> > > Prof Massey and Arnold speak at British Sporting Art Seminar

Prof Massey and Arnold speak at British Sporting Art Seminar
6 February 2015, The National Heritage Centre for Horseracing and Sporting Art. The Mews, Palace House, Newmarket.

Anne Massey and Dana Arnold speaking at British Art Network's Sporting Art Seminar

Professor Anne Massey and Professor Dana Arnold have been invited to present in the context of the British Sporting Art seminar organized by the British Art Network, taking place at Palace House, Newmarket on 6th February 2015.

British Sporting Art Seminar - British Art Network
Friday 6 February 2015, 11.00 – 17.00
The National Heritage Centre for Horseracing and Sporting Art.
Seminar Venue: The Mews, Palace House, Newmarket


For decades, British Sporting Art has occupied a marginal position within modern art historical discourse. The seminar will examine the genre of British sporting art and the reasons for its positioning on the periphery of modern art historical discourse. The day will include a series of short presentations and roundtable discussion, from academics, art historians and curators, exploring the genre of sporting art and the rich research potential this area of British Art can offer.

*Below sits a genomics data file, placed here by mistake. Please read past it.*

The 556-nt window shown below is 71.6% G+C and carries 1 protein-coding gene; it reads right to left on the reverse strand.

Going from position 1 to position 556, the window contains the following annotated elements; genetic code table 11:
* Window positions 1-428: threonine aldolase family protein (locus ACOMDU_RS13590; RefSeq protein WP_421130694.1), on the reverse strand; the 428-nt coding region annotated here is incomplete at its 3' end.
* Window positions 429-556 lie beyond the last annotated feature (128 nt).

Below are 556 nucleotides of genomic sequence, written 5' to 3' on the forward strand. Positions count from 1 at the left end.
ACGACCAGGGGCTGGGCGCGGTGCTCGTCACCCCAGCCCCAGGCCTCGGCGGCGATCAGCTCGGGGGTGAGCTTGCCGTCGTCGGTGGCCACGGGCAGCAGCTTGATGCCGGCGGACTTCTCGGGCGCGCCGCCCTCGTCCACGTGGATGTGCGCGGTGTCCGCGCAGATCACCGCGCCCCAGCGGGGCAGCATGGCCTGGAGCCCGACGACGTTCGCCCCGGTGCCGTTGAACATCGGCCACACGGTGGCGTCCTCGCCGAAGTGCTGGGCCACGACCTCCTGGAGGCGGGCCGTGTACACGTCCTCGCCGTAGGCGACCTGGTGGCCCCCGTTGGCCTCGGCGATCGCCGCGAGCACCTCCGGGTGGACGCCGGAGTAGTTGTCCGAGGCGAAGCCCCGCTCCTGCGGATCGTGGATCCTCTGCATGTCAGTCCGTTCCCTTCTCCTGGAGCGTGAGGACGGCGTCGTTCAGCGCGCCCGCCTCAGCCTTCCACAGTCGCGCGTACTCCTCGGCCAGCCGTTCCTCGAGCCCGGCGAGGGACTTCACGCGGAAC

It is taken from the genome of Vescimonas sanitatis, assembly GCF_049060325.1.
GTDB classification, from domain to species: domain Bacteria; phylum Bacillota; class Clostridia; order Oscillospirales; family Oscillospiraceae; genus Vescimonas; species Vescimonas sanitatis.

Speakers include: Professor Anne Massey (Art and Design Research Institute, Middlesex University), Alison Wright (Doctoral candidate UEA/Tate Britain) Hannah Clarke (Doctoral Candidate), Dr Cicely Robinson (Assistant Curator, National Horseracing Museum), Dr Sarah Turner (Assistant Director for Research, Paul Mellon Centre for Studies in British Art), Professor Dana Arnold (Middlesex University) and Adam Chadwick (Curator, MCC, Lords).

Programmed by Dr Cicely Robinson, Assistant Curator (British Sporting Art), National Horseracing Museum, in collaboration with Tabitha Barber, Curator, British Art 1550-1750, Tate

The British Art Network brings together professionals working with British art from the 16th century to the present day. The aim of the network is to contribute to the sharing of expertise, research and ideas across cultural organisations; to enable improvements in curatorial skills and collection knowledge; and to foster greater collaboration between partners leading to enriched understanding and enjoyment of British art for audiences across the UK.



10.15-10.45            Welcome tea and coffee on arrival

10.45-11.15            Welcome to the seminar and introduction to the National Heritage Centre for Horseracing and Sporting Art project at Palace House, Christopher Garibaldi, Director, National Horseracing Museum